How Health Clubs Can Approach Transgender Issues

Health clubs are finding themselves playing referee between the rights of their transgender members and the privacy rights of other members. What can they do, especially when the law isn't always clear?

What do I do if a transgender person joins my club?

I get this question a lot from health club owners and operators. Circumstances, unfortunately, puts fitness industry professionals in the tricky position of being the referee between two essential rights.

These fundamental rights are the human rights of transgender members and the privacy rights of other members.

A big issue for clubs and one of their number one concerns that I hear about is what to do when a transgender individual wants to join a club.

The first thing you need to know is that more and more states are passing laws protecting gender identity. Meaning, the law in these states says that you cannot discriminate against someone based on their gender identity. Clubs in these states must allow their members to use the locker room of the gender with which they identify. Currently, 21 states have passed gender identity protection laws, and this trend is not going away.

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States with a public accommodation gender identity protection law.

Many clubs may be worried about being sued over this issue. The fear often expressed is that a person may pose as transgender and come into a club to cause problems with other members, paving the way for a lawsuit against the club. The good news is that we haven't seen that materialize as much as was feared.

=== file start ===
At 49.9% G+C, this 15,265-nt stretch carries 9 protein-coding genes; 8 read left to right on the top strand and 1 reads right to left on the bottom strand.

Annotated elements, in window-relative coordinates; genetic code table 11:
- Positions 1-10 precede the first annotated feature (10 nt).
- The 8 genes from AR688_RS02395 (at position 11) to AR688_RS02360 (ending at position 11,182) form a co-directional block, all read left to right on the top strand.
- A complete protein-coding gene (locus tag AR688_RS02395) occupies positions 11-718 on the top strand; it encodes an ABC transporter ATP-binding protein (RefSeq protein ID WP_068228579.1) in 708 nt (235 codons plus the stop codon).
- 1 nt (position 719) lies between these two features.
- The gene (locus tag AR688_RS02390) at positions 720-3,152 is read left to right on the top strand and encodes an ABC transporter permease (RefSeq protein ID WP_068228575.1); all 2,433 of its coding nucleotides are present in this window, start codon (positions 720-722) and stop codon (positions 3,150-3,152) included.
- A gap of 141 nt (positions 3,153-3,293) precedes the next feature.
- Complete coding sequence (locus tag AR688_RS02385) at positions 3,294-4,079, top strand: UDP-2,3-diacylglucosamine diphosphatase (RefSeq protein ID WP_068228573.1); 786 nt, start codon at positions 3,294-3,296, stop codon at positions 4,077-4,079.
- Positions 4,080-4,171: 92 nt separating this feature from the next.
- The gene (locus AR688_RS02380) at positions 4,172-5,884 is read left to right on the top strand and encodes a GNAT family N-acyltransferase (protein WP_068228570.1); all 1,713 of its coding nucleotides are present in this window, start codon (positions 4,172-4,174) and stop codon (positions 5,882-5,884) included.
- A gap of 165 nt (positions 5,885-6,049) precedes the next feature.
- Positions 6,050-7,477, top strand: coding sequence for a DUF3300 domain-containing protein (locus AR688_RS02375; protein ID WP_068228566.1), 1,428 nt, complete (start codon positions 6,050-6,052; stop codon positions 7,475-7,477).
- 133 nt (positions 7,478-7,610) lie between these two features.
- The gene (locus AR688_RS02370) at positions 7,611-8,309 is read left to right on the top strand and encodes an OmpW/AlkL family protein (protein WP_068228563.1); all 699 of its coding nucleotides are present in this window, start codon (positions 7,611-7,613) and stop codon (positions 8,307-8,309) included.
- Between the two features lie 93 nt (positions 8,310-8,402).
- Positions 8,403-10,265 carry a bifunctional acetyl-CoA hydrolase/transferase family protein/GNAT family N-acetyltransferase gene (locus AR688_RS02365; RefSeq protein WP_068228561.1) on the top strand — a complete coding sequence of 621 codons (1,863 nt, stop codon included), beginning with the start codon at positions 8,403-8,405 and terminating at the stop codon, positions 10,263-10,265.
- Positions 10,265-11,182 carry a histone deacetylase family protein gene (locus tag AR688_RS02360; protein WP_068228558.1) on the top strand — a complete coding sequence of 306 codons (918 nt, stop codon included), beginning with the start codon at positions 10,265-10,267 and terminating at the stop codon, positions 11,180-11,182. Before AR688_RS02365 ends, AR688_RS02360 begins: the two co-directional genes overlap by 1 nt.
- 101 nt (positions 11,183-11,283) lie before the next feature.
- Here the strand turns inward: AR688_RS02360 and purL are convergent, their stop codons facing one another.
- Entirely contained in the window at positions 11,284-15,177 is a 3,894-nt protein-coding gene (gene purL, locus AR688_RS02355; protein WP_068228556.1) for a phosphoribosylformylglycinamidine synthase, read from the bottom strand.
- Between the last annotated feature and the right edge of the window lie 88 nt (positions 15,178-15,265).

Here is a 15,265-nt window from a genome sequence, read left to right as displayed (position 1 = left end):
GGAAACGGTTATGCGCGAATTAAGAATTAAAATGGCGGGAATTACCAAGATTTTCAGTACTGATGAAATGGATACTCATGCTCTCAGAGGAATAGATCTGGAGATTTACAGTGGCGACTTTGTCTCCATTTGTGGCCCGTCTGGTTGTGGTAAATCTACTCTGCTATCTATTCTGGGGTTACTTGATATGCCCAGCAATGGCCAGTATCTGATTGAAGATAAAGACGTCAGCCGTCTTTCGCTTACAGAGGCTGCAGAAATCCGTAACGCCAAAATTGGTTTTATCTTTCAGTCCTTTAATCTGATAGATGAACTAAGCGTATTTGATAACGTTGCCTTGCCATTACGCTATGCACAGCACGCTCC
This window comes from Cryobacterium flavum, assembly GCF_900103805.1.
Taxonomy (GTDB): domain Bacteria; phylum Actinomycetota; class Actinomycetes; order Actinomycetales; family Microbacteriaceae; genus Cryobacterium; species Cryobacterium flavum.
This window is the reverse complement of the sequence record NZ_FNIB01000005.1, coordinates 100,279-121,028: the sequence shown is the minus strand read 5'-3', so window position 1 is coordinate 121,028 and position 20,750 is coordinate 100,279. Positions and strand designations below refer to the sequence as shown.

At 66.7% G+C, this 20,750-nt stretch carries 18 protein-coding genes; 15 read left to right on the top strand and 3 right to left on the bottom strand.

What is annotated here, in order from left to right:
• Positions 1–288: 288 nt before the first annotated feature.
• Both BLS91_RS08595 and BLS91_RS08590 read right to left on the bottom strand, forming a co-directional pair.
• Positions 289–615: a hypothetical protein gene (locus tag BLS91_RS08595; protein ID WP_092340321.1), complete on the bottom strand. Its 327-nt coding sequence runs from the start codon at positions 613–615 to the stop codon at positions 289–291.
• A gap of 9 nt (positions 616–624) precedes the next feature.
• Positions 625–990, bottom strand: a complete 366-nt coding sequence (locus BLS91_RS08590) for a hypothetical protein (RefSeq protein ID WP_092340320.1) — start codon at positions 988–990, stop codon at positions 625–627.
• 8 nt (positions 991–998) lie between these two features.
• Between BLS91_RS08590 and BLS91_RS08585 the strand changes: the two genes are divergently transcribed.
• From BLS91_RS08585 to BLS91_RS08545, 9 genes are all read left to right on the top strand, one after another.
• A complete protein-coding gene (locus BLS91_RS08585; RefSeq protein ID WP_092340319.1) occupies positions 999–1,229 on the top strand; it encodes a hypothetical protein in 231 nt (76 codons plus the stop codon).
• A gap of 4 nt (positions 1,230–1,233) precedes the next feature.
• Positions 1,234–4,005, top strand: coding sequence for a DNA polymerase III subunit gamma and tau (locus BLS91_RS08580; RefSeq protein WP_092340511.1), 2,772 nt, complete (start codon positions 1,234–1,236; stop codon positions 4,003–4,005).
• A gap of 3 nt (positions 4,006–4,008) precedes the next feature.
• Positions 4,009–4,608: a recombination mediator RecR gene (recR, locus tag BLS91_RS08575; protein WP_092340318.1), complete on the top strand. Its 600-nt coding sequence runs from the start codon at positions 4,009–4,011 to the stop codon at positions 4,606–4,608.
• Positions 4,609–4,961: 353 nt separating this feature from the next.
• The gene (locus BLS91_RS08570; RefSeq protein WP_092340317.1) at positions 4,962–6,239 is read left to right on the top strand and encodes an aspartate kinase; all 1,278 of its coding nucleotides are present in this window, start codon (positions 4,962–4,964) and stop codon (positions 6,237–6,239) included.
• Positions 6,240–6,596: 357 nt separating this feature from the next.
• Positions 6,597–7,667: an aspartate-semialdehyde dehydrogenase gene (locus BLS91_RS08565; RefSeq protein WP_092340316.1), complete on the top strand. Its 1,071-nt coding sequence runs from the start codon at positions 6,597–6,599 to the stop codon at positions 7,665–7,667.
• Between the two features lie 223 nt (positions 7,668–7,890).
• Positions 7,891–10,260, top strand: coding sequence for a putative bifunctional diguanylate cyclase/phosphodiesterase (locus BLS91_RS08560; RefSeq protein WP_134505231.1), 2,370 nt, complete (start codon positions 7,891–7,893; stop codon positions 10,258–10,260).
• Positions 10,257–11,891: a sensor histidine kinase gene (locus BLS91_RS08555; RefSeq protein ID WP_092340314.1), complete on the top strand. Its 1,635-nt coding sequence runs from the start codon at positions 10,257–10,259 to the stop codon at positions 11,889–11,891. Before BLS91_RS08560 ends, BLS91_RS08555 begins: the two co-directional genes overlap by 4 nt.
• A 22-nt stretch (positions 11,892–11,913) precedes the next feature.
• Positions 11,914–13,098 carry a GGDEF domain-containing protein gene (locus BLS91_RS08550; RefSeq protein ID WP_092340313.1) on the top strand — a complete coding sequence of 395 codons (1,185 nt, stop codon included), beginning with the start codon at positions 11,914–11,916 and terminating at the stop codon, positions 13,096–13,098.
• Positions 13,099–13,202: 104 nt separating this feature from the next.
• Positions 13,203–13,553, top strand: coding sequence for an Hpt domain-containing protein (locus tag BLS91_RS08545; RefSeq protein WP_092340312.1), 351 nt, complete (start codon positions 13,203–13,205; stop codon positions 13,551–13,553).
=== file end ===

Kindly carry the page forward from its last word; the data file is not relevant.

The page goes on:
We've talked to transgender people about the locker room issue, and hear from them that they simply want to work out safely and without a fuss in your club. They do not want to—nor are they trying to—make a scene.

How Can Clubs Approach Transgender Issues

Make sure you know what the law is in the state(s) you operate. Ignorance of the law won’t be a defense and could mean the difference in your action being helpful or discriminatory.

Beyond the law itself, when it comes to transgender issues, there are no hard and fast rules. We wish we could publish a briefing paper detailing the actions you need to take with clear guidelines on how not to get into trouble.

The trouble is that these guidelines do not exist. The Massachusetts Attorney General's Office developed the closest thing to any government guidance on this issue. However, these do not apply outside of Massachusetts and are not always as clear as a club owner would like. Nevertheless, as the only guidelines issued, they may be worth a look

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So without a clear checklist on what to do, where do you start?

Start by putting on your best customer service hat and really listen to your members while trying to address the situation. Try to be as empathetic as possible with your transgender members while genuinely listening to the concerns of your members worried about privacy.